Most people have heard about gateway drugs. The gateway hypothesis states that the use of one substance will put an individual at increased risk of misusing another substance.

This theory was very popular in the United States in the 1970s and 1980s during the “War on Drugs”. It was often used to encourage people, especially young people, to stay away from certain drugs such as marijuana.

 While the term may not be as popular as it used to be, there’s still a view that using certain substances leads to the use of even more dangerous substances.

As more and more states legalize the use of cannabis products for medicinal and recreational use, some lawmakers have cited the gateway hypothesis to support their disapproval of the legalization of cannabis.

In this article, we’ll explore the gateway theory, the views of critics, and how substance abuse should be handled.

The Thinking Behind the Gateway Hypothesis

People who support the theory of gateway drugs draw on two conditions to back up their position. The first is that gateway drugs change the brain’s neuropathway.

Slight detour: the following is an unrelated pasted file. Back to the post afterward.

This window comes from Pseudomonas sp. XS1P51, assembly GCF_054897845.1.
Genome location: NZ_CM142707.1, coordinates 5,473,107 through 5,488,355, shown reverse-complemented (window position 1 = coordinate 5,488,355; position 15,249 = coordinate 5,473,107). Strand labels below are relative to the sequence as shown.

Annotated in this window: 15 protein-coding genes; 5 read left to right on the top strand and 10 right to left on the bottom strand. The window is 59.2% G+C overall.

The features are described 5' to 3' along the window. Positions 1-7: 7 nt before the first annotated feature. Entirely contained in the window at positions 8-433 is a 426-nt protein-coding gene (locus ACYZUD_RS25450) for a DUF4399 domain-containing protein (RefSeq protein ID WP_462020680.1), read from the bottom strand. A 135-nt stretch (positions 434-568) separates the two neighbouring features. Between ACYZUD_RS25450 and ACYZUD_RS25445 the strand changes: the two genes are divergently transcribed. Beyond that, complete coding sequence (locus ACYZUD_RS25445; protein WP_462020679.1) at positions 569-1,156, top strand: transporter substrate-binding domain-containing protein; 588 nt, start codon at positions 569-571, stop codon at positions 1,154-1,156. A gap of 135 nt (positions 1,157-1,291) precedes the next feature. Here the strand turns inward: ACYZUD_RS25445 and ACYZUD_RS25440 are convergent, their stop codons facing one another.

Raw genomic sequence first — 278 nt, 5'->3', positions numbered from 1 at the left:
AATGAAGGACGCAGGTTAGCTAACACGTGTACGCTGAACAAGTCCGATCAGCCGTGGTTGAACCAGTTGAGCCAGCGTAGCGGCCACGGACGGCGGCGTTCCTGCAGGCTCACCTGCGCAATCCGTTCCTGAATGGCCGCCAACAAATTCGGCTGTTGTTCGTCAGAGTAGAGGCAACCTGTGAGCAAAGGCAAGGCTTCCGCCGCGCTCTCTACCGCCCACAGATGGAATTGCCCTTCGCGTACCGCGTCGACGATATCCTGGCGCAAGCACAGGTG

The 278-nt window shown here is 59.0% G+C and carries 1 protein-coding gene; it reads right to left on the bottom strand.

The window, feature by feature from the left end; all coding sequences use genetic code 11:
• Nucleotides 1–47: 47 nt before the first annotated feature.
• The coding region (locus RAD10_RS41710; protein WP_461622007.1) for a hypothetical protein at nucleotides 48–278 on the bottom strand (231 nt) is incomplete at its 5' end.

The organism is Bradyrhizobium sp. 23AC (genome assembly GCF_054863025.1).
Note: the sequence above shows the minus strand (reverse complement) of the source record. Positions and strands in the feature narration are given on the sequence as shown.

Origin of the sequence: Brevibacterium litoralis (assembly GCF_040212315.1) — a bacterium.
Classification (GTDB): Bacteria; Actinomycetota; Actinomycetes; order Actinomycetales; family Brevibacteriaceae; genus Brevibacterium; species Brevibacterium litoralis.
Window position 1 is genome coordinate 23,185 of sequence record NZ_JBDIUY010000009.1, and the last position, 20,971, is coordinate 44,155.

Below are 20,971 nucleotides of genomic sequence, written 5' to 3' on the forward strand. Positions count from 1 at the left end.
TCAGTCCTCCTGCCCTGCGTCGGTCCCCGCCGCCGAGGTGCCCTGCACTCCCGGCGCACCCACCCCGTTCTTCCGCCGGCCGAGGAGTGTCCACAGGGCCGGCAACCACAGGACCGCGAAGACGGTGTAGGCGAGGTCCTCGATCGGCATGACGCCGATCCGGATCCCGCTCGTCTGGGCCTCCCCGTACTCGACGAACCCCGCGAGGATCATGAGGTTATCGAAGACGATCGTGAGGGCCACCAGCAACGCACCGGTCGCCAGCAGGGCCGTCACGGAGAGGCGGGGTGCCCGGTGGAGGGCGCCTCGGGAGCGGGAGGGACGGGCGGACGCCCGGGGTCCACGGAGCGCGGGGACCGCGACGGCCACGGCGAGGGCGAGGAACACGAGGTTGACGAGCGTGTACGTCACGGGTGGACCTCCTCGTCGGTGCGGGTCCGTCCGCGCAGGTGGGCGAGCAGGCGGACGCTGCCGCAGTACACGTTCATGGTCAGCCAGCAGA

Studies conducted on animals show that when they begin to use certain substances at an early age, they are more likely to become addicted to other substances. When postmortems were carried out, researchers found that the parts of the brain responsible for reward processing were altered when compared to other animals.

Scientists concluded that animals became more vulnerable to substance abuse when they used certain drugs early in life. Observation of humans suggests a similar correlation.

The second condition is that an interplay of environment and genes may account for the gateway hypothesis. Studies of human twins indicate that there is a significant genetic component to drug abuse and it is evident in people who use more than one substance.